I'll do it my way: New Republic of Ireland boss Stephen Kenny

Stephen Kenny was unveiled as new Republic of Ireland manager via video link yesterday

NEW Republic of Ireland manager Stephen Kenny says he won’t dilute his football ideology and wants the senior team to set a template for the rest of the country to follow.

Due to the coronavirus pandemic, the Dubliner’s unveiling as new senior manager was done by video link yesterday during which he confirmed Seamus Coleman will remain as team captain and how recruiting Robbie Keane to his backroom team was never a realistic prospect.

The new boss also believed the relatively late arrival of central defender John Egan had the capacity to change the way the team plays.

Also, Kenny is also hopeful that Ireland’s twice delayed Euro 2020 play-off with Slovakia could be re-scheduled for October which would mean the team will have played a few games under their belts before their crunch match.

The U21 boss, who takes over from Mick McCarthy, made it clear he wasn’t criticising any Irish managers of the past – but reiterated his stance that it was not beyond Ireland to play with more control than in years gone by.

“I'm not going to sit here and criticise anyone, particularly the previous managers,” he said.

“I just didn't like that train of thought and people had that opinion that it was in our DNA to play long ball and that our players had the characteristics over the generations to play in a more direct way and that idea was promoted. I disagreed with that fundamentally and I still continue to disagree with it. But you have to try and prove it otherwise.”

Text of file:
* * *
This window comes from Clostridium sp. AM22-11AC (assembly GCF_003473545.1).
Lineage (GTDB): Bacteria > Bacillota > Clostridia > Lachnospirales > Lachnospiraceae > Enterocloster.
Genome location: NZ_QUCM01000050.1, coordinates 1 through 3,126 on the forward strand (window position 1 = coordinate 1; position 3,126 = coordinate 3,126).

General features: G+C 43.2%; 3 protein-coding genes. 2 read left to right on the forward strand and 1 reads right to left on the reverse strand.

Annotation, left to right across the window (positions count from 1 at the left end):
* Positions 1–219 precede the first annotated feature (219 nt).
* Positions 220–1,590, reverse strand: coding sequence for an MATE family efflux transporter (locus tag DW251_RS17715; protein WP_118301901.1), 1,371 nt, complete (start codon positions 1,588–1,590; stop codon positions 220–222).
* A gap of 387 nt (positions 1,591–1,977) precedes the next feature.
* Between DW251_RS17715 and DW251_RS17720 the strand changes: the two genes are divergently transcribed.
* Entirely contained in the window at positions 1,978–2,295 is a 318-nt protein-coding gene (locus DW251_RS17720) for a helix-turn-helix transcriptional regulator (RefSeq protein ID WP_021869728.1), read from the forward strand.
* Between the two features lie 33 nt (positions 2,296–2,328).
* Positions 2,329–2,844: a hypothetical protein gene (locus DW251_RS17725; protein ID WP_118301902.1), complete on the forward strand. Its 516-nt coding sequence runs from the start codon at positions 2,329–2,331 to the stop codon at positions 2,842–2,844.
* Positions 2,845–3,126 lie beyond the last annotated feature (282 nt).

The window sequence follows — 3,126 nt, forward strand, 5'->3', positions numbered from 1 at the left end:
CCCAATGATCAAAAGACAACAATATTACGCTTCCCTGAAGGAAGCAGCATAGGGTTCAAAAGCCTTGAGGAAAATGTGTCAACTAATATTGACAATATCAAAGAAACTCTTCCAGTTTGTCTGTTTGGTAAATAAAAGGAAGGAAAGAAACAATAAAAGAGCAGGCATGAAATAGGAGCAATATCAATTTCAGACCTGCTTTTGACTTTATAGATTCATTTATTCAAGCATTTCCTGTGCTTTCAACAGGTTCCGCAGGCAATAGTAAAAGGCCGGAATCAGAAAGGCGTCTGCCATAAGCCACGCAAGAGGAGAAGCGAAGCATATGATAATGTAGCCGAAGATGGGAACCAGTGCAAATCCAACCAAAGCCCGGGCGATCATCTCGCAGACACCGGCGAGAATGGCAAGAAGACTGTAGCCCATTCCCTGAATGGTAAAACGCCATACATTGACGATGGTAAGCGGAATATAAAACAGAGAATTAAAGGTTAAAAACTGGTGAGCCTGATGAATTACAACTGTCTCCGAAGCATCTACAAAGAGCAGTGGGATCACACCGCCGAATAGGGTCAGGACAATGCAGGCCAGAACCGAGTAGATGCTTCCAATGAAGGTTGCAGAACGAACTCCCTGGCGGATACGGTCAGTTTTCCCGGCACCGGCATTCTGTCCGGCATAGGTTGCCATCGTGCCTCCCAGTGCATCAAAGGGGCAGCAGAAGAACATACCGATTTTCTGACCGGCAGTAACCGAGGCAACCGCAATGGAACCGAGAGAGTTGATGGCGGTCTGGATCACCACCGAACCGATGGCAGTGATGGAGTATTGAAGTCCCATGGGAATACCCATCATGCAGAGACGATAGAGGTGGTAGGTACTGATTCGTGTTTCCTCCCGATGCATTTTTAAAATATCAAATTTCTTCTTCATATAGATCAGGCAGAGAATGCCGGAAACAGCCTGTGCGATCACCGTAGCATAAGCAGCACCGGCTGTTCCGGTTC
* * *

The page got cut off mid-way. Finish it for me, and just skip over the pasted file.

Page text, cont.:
Kenny added: “It’s very important that in every game we have the ambition to control the game. My whole ideology is based on controlling the game. There are many ways you can do that – you overload the midfield, interchanging positions when you are playing against teams who are ranked higher and perceived to be better opposition.

“This is not a soundbite, I mean it, it’s something I strongly believe in – I would like schoolboy teams and academy teams throughout the country to look at the senior international team and think that’s how we want to play. That they connect with it at that level. That is my dream. That they look at this team and think: ‘That’s how we’re going to play’.”

With the hope that Damien Duff’s role as senior coach will be a full-time come August, Kenny acknowledged the former international had to discuss his contractual obligations with Celtic where he also coaches.

With Keith Andrews assistant manager and Alan Kelly continuing as goalkeeping coach, Robbie Keane was surplus to requirements having been part of McCarthy's backroom team and two years still to run on his contract.

“I have learned as a manager what works for me and what doesn’t work for me,” he said, referring to Keane’s “complex contractual arrangements” with the FAI.

“You learn through your experiences and you must have the ability to pick your own backroom team. The second thing, what works best for me as a manager, is I don’t want a huge staff and everyone must have clearly defined roles.”

Kenny was equally emphatic over Donegal man Seamus Coleman continuing as captain, describing him as a “great ambassador”.

“I just think his preparation, how he carries himself. His overall commitment to Irish football makes him an absolute stand-out captain for us.”

Egan only came into McCarthy’s first XI after Richard Keogh suffered a serious knee injury – and Kenny quite clearly is a huge fan of the Sheffield United defender.

“Egan transforms the way we play, that is a big transformation for me. The type of player he is, he gives us another dimension in how we defend and more importantly how we open up the pitch.”

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